This is a good movie.  Cate Blanchett is excellent as the self-centred Jasmine – totally focussed on her own life, self and utterly unaware of anyone else’s needs. She is dressed in the finest designer clothes and behaves as the perfect spoilt rich bitch. There is certainly something “Blanche Dubois” from “A Streetcar Named Desire” about her character and to some extent about this story – but only in the opening few scenes – it’s not a remake of that movie at all. I was captivated by them all – it’s easy to get wrapped up in the world of these people. Woody Allen has cast this movie exquisitely – as Ginger, Sally Hawkins is just as strong as Blanchett – she is a marvellous counterpoint to the classically styled Jasmine – these sisters were actually born of different parents and just adopted by the same couple, hence their “sister” status but total lack of anything in common, either physically or in lifestyle. Ginger’s boyfriend, Chilli, is played well by Bobby Cannavale and both Alec Baldwin and Peter Sarsgaard are great. It’s easy to forget that both these lead actresses are non-American, Blanchett is Australian and Hawkins is British but they play Americans with complete conviction. This is one of Woody Allen’s finest in the last few years and as usual he has shot it beautifully. Well done everyone involved.

 Made in 2013.  Directed by Woody Allen.

 
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Posted by on October 4, 2013 in Movies

 

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To Rome with Love

Aahhh … Rome …. The Eternal City …. the place that makes you forget everything and just want to be in love … if only that path ran smoothly.

Here in Rome, people’s lives are played out against the marvellous backdrop of history, monuments, warm weather and pure pleasure in the air. Jerry (by Woody Allen) has travelled to Rome to meet the man his daughter Hayley (by Allison Pill) plans to marry. Jerry has some difficulty accepting his retirement and his wife, Phyllis (by Judy Davis) patiently works through these issues (along with all this other neuroses) with him. Upon arrival, they meet Hayley’s betrothed, Michaelangelo (by Flavio Parenti) and his family welcomes Jerry and Phyllis into their home. Meanwhile, architectural apprentice Jack (by Jesse Eisenberg) and student Sally (by Greta Gerwig), who live an idyllic Roman life together, make room for Sally’s best friend, Monica (by Ellen Page) who comes to stay. Sally knows that usually everyone falls in love with Monica, but she’s just getting over a nasty breakup, so she won’t be interested in a new relationship just now, right?  Jack bumps into his professional idol John (by Alec Baldwin\ and invites him home for coffee. On the other side of town, newlyweds Antonio (by Alessandro Tiberi) and Milly (by Alessandra Mastronardi) have just arrived in town from their coutry home. They settle into their honeymoon suite and prepare to meet Antonio’s uncles, who have paved the way for his stunning new career in Rome. At the same hotel, a mischievous group of friends have prepared a “surprise” for their mate and arranged for call-girl Anna (by Penelope Cruz) to make a “special” visit to his suite, Later that day, everyday family man, Leonardo (by Roberto Benigni) very happily married to Sofia (by Monica Nappo) somehow finds himself surrounded by paparazzi and the next “big thing” in town – yes, it’s just another ordinary day here in Rome really …..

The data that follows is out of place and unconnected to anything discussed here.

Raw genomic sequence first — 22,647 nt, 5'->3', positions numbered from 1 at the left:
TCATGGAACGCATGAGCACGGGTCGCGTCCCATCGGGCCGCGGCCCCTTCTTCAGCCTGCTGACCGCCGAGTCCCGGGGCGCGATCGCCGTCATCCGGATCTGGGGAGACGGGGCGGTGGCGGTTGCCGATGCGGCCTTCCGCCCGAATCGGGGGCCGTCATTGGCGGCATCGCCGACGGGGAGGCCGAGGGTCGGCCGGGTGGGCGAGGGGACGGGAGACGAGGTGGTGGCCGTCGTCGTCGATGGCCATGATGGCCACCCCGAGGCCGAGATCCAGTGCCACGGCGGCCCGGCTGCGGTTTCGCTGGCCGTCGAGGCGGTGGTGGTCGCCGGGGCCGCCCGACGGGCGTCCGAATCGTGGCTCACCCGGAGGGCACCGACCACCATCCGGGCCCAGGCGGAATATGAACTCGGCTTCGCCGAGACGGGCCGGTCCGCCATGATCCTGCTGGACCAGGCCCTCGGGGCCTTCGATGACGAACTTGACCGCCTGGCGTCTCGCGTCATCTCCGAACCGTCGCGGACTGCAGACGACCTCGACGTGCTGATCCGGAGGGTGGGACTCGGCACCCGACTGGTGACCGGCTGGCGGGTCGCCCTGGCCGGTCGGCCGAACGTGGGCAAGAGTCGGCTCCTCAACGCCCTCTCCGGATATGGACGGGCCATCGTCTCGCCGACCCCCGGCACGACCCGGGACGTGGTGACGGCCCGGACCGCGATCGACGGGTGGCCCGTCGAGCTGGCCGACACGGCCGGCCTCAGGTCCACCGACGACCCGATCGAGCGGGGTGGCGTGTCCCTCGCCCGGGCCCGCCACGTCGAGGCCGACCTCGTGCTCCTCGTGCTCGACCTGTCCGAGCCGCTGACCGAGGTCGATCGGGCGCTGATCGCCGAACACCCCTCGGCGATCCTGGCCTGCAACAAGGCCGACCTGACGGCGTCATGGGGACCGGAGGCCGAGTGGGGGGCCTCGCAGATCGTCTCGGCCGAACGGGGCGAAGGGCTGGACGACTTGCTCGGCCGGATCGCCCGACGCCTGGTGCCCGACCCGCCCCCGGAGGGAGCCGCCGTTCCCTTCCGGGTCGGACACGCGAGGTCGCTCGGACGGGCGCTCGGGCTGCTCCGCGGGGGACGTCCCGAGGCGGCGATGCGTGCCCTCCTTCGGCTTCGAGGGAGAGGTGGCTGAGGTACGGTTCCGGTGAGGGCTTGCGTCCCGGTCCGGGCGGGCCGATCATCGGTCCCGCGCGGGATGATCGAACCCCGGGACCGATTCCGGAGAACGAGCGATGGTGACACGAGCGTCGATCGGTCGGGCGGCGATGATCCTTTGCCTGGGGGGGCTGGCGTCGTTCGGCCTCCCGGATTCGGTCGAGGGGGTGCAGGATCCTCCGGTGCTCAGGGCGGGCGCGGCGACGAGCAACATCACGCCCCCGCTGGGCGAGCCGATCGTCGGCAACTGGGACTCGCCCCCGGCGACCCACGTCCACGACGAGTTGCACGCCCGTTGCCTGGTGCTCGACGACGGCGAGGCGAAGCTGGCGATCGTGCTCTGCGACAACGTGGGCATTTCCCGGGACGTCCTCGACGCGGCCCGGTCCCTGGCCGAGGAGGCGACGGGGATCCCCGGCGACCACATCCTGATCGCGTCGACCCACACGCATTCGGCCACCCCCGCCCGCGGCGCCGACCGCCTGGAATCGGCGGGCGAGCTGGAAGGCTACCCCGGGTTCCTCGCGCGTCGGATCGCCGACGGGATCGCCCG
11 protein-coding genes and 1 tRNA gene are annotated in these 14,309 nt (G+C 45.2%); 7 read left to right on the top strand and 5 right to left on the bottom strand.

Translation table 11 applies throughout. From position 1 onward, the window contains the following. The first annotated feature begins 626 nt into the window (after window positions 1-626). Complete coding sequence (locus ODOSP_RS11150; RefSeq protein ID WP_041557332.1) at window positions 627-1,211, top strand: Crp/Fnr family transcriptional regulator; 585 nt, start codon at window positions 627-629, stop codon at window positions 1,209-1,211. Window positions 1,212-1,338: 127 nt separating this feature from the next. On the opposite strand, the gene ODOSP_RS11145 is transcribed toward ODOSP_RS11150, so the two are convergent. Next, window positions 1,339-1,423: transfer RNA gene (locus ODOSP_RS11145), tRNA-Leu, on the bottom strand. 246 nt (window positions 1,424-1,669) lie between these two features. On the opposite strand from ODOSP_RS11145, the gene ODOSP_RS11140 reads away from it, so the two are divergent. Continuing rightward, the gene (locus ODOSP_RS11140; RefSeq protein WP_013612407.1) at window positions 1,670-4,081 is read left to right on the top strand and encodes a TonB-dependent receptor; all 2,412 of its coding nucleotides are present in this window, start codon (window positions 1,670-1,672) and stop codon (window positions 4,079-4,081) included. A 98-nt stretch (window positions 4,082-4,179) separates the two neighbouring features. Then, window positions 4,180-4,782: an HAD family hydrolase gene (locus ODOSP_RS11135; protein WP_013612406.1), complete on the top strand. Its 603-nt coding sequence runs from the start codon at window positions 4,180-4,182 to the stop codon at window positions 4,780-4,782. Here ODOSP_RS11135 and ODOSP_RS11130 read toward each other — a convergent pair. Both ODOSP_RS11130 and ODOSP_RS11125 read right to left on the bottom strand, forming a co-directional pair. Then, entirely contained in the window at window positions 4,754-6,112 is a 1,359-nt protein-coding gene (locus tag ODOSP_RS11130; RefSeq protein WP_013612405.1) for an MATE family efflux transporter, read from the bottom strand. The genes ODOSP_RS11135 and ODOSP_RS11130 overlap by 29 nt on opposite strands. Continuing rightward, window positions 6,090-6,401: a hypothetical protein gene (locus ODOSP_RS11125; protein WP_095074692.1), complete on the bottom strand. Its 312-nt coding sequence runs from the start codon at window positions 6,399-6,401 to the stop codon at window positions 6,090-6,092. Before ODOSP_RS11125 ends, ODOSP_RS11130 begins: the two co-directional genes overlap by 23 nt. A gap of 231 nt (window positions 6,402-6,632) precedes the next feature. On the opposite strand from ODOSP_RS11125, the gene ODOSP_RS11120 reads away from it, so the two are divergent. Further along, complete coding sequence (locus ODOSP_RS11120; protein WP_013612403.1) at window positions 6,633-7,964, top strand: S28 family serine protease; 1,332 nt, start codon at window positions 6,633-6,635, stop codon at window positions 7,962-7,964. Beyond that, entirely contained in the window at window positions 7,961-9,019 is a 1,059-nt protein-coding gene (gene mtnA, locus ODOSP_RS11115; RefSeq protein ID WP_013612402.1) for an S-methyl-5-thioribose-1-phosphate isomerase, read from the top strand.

This is a lightweight, daydream through various complex lives and scenarios that play out across Rome. Somehow time seems to stand still while the people involved all get themselves into sticky situations, which magically resolve themselves by the end of the movie. It is a beautifully made piece and easy to watch – what’s not to like about a movie set in Rome?  The styling is wonderful, the colour is uplifting and the characters are all authentic. As Woody Allen movies go – and hot on the heels of “Midnight in Paris”, it’s not nearly as good, but it’s okay. The irritations I usually find with Allen’s movies are lesser here – his propensity to populate his movies with characters who are all New York nerotics who think of nothing but themselves is lesser here – thankfully Jerry (Woody Allen’s own character) is the only one like that. The others are all very enjoyable – I like Alec Baldwin in comedy, he plays it straight very very well. Penelope Cruz is great here (as she was in “Vicki Cristina Barcelona”) and I like the efforts of Jesse Eisenberg too. I think Roberto Benigni is just being himself, but either way he’s entertaining.  It’s a nice movie, with typical but still enjoyable comedy.